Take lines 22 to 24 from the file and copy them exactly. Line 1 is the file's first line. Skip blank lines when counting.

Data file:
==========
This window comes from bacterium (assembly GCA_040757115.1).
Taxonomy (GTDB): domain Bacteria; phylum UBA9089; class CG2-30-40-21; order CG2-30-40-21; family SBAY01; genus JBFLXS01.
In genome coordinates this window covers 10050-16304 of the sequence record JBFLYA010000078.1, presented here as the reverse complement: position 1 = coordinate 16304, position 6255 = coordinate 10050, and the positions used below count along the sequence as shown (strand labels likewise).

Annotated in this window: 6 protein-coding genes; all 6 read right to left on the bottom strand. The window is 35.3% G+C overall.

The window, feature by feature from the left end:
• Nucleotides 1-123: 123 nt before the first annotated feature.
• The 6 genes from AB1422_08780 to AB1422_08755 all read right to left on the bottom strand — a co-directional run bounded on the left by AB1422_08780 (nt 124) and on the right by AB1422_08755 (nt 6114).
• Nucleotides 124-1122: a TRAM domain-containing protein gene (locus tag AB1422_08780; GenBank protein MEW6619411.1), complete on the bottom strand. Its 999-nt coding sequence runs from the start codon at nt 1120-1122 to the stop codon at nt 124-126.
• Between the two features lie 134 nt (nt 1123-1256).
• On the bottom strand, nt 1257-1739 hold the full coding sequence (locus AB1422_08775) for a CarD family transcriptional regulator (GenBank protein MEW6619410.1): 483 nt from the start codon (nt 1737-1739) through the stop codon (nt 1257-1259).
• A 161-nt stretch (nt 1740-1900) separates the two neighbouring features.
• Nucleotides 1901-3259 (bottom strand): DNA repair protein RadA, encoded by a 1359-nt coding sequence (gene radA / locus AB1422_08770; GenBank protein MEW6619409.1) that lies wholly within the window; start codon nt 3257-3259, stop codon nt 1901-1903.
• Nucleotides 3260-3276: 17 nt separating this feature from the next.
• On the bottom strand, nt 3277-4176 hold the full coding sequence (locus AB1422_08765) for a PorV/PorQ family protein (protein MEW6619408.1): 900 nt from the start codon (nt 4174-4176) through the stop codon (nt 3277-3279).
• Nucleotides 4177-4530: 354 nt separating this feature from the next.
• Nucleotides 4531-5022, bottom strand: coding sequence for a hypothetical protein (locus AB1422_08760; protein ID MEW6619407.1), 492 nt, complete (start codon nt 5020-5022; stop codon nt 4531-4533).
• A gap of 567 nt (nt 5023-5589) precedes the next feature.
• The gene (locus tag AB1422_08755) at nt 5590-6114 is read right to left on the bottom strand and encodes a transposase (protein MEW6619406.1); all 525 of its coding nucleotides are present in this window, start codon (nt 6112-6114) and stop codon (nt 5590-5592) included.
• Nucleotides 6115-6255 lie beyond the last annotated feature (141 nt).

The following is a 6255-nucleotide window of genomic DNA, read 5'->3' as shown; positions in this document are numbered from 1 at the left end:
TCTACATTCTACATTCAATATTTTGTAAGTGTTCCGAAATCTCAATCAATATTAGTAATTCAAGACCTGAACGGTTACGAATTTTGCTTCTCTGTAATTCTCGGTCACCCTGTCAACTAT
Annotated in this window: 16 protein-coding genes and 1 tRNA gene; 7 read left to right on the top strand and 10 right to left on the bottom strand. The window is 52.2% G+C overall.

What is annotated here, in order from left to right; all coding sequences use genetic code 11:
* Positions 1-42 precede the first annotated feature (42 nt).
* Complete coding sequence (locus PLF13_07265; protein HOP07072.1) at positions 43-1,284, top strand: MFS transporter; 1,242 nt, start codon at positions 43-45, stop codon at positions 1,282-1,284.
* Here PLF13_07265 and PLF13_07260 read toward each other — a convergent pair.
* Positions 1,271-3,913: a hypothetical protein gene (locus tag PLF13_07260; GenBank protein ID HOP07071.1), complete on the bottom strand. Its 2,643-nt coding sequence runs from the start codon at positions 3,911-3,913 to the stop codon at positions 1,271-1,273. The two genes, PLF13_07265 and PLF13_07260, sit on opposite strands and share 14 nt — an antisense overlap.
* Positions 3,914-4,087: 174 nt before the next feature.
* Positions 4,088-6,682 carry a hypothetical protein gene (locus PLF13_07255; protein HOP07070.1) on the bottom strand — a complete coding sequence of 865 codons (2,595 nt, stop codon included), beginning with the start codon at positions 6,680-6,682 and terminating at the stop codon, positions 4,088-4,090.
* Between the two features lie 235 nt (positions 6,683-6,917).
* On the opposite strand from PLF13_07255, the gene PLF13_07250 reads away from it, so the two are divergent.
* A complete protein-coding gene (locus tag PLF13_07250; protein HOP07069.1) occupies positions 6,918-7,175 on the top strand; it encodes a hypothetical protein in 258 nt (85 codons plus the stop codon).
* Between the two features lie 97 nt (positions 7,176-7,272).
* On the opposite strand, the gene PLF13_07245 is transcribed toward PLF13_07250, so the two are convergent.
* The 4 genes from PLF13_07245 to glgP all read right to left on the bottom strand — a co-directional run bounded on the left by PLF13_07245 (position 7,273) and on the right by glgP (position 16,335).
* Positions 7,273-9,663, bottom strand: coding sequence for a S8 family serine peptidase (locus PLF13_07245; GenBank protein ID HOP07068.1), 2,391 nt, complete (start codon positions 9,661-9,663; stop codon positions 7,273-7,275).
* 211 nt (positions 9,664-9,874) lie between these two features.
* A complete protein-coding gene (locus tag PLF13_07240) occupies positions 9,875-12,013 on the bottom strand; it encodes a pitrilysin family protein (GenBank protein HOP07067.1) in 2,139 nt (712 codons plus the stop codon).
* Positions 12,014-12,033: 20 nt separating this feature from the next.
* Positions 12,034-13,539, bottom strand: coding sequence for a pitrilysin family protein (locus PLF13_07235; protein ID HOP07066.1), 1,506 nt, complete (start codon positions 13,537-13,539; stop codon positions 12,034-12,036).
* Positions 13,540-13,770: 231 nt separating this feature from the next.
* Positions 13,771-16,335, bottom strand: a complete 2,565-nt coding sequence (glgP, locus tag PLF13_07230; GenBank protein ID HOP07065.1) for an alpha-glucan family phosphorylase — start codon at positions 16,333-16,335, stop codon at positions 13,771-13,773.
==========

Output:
Annotated in this window: 16 protein-coding genes and 1 tRNA gene; 7 read left to right on the top strand and 10 right to left on the bottom strand. The window is 52.2% G+C overall.

What is annotated here, in order from left to right; all coding sequences use genetic code 11:
* Positions 1-42 precede the first annotated feature (42 nt).